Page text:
Here’s What I’ll Do With Music If I’m In Love With You

Entertain your taste. 

I’m 26. It’s not terribly old, but I think it’s old enough for my musical preferences to hold steady from now until the end of my days. When people suggest music to me and give me their RIYL elevator pitch, the pitch won’t matter if I’m already aware of the band and what their music sounds like. In short: dubstep is never, ever, ever going to happen.

If I love you, things change. When I’m in love, I equate my feelings to trust and faith in your intuition as you’re peering into the pith of my vitality. So if you suggest a track that’s diametrically opposed to my solidified taste graph, I’m still going to listen. Even if I don’t like the song, if I’m able to resolve why you suggested it to me in the first place, a simple song recommendation becomes a powerful learning experience. So, I’ll always listen.

But still, no dubstep. Ever.

Bombard your Gmail with songs.

When I was 17, I had Napster and somehow ended up being the only kid on my cul-de-sac with a CD-RW. I loved burning CDs for people more than anything else I could do with my computer; and curated mixes for my friends consisting of equal parts embarrassing Third Eye Blind B-sides and some of the greatest 1990s hits featured on K Records. Spreading musical goodness in this fashion was one of the only ways I could impact my peers.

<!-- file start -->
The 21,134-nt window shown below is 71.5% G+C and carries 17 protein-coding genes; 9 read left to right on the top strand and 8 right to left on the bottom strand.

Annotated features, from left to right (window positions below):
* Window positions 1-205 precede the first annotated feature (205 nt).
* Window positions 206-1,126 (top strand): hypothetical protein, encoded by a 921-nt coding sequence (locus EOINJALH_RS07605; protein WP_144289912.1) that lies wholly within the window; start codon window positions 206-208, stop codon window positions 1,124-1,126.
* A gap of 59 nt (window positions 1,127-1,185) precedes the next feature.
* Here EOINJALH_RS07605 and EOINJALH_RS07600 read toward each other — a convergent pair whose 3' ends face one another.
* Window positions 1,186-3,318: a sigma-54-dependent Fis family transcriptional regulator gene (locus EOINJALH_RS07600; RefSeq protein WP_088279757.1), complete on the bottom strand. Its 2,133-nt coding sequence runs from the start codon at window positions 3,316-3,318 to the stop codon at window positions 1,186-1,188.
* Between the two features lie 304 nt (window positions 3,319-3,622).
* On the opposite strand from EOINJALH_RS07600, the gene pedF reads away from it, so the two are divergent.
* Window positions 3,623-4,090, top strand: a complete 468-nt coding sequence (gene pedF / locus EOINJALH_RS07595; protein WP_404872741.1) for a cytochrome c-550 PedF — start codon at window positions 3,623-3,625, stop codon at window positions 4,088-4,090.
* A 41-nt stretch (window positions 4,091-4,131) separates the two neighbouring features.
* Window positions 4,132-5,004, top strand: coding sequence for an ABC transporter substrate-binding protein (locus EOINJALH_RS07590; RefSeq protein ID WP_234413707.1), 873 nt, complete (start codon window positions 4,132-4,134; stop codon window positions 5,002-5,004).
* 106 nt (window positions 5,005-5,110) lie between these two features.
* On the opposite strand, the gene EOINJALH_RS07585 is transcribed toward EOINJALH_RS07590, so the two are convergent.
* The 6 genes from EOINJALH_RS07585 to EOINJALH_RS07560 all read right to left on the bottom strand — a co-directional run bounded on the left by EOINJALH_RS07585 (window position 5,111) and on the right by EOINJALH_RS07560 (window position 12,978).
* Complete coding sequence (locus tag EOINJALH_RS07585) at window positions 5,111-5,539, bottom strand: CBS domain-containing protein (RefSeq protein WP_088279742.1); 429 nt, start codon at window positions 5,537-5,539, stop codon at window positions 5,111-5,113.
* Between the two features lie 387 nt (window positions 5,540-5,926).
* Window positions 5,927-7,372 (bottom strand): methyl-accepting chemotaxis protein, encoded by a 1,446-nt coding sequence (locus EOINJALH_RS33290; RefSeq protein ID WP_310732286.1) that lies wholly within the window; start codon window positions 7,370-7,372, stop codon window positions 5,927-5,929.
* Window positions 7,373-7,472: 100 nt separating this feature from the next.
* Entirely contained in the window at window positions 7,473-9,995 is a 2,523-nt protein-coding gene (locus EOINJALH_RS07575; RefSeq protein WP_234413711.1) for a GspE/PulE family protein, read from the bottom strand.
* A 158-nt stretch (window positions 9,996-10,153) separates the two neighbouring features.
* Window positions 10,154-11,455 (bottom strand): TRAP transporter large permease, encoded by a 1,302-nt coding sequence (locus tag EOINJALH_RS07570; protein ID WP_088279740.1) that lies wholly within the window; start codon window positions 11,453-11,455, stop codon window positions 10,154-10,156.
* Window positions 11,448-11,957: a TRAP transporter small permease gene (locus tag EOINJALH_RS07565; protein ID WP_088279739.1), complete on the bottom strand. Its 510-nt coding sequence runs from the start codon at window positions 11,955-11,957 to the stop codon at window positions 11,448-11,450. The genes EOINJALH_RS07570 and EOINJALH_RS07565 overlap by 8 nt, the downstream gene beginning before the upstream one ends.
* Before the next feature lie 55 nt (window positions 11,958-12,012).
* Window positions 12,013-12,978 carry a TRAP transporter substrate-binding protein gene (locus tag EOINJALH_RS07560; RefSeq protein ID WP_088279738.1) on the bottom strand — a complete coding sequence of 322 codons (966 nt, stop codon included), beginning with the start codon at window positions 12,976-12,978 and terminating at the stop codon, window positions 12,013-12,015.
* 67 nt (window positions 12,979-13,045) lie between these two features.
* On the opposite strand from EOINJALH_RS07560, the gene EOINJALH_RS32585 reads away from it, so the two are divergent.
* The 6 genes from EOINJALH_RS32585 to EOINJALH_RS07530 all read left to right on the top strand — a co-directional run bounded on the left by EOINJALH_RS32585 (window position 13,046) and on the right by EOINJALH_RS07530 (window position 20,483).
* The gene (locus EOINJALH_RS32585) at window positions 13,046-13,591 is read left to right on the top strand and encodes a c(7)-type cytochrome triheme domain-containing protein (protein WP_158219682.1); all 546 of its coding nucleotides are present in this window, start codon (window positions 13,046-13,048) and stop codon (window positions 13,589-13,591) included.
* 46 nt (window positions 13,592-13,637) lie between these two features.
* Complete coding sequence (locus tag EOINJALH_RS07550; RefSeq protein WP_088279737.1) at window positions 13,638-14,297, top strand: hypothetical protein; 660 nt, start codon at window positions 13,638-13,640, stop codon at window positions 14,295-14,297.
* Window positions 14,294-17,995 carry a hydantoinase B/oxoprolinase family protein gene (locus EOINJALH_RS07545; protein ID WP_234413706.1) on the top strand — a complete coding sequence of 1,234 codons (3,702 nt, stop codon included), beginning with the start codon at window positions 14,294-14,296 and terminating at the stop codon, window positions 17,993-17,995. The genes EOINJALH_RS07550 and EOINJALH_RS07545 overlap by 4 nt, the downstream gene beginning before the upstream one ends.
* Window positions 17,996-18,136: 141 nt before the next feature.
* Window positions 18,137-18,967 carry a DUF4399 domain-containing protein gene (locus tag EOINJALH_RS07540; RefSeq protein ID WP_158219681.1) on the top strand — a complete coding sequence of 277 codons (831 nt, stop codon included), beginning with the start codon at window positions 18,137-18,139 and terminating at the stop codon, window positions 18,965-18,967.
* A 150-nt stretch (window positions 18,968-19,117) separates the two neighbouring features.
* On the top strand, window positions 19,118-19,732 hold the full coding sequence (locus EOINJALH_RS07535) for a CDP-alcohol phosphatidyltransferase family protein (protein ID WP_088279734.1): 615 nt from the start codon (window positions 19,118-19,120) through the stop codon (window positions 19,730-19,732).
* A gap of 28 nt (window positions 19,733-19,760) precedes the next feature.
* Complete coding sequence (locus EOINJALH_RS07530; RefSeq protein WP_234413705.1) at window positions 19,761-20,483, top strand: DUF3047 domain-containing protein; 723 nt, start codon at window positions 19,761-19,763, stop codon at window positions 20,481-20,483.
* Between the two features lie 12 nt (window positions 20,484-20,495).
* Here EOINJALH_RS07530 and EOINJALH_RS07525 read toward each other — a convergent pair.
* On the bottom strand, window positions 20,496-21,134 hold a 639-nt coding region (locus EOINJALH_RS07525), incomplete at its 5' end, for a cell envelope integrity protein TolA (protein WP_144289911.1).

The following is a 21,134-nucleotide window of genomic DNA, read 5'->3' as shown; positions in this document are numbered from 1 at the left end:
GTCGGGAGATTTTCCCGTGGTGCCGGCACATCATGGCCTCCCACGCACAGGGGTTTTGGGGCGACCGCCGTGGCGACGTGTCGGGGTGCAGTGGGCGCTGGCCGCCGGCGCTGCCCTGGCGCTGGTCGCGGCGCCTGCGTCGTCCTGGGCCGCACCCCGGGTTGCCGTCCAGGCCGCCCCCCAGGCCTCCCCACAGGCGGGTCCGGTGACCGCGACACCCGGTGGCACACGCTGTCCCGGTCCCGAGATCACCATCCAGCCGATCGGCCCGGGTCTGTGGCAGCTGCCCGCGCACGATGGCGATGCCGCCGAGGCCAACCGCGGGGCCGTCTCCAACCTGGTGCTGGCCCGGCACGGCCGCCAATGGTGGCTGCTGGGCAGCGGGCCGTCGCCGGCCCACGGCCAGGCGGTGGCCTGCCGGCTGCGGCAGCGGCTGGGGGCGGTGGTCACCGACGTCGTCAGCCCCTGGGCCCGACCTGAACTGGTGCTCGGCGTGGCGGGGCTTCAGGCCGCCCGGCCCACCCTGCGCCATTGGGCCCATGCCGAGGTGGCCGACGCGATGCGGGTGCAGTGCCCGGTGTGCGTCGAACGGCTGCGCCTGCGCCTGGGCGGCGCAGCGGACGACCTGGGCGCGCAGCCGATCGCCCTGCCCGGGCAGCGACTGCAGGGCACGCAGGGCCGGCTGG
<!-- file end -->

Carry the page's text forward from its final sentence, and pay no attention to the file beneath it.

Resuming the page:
Now, the mix CD is dead. It’s annoying to play a CD when you can just download or stream whatever you want, whenever you want. So if I love you, I’ll probably send you links to songs several times a week. Gmail is the modern-day mixtape. Sometimes I’ll even tell you why I picked a song, unless the rationale sounds like the plot for a Veggie Tales episode in my head. And if we’ve ever had sex and I send you a Jens Lekman song? Forget it. I’m smitten. I can’t think of a musician closer to my heart than the Swedish Paul Simon.

Listen to music during sex.

In 2005, I had sex with my then-girlfriend to a Godspeed You! Black Emperor song. Weeks later, I broke up with her after her emotional intensity took a trip to Crazytown: she emptied a block of kitchen knives, flinging them at my head with a velocity I was totally unprepared for. It took me years to untie the knot that bound together one of my favorite bands with the memory of someone I cared about trying to physically harm me. This experience has since kept me from being intimate with someone in the presence of music. I can barely make out with a stranger in a bar when “Isolation” by Joy Division comes on without being distracted by its Oedipus complex-laden lyrics, let alone have sex to post-rock. The weight of this rule is mighty, and if I break it for you, the implications are obvious.

Update my Facebook status updates with songs & lyrics.

Remember AIM profiles? Remember how you could paint them with an evocative set of lyrics that was supposed to vaguely represent whatever situation (often pertaining to the opposite sex) was doing laps in your mind? This can still happen in the form of Facebook status updates. Now, when I’m not posting photo albums of English Bulldog puppies or substantive Buzzfeed links such as “12 Squirrels Who Look Like Gotye,” I can post songs & lyrics in a status update that will cause mystery within my news feed! Amazing! If you see a status update from me bubble up to the top of your news feed and you think it’s about you, it probably is. And while this action is rooted in a semi-juvenile mannerism, it really just means I’m thinking about you. Thought Catalog Logo Mark

image – ahisgett

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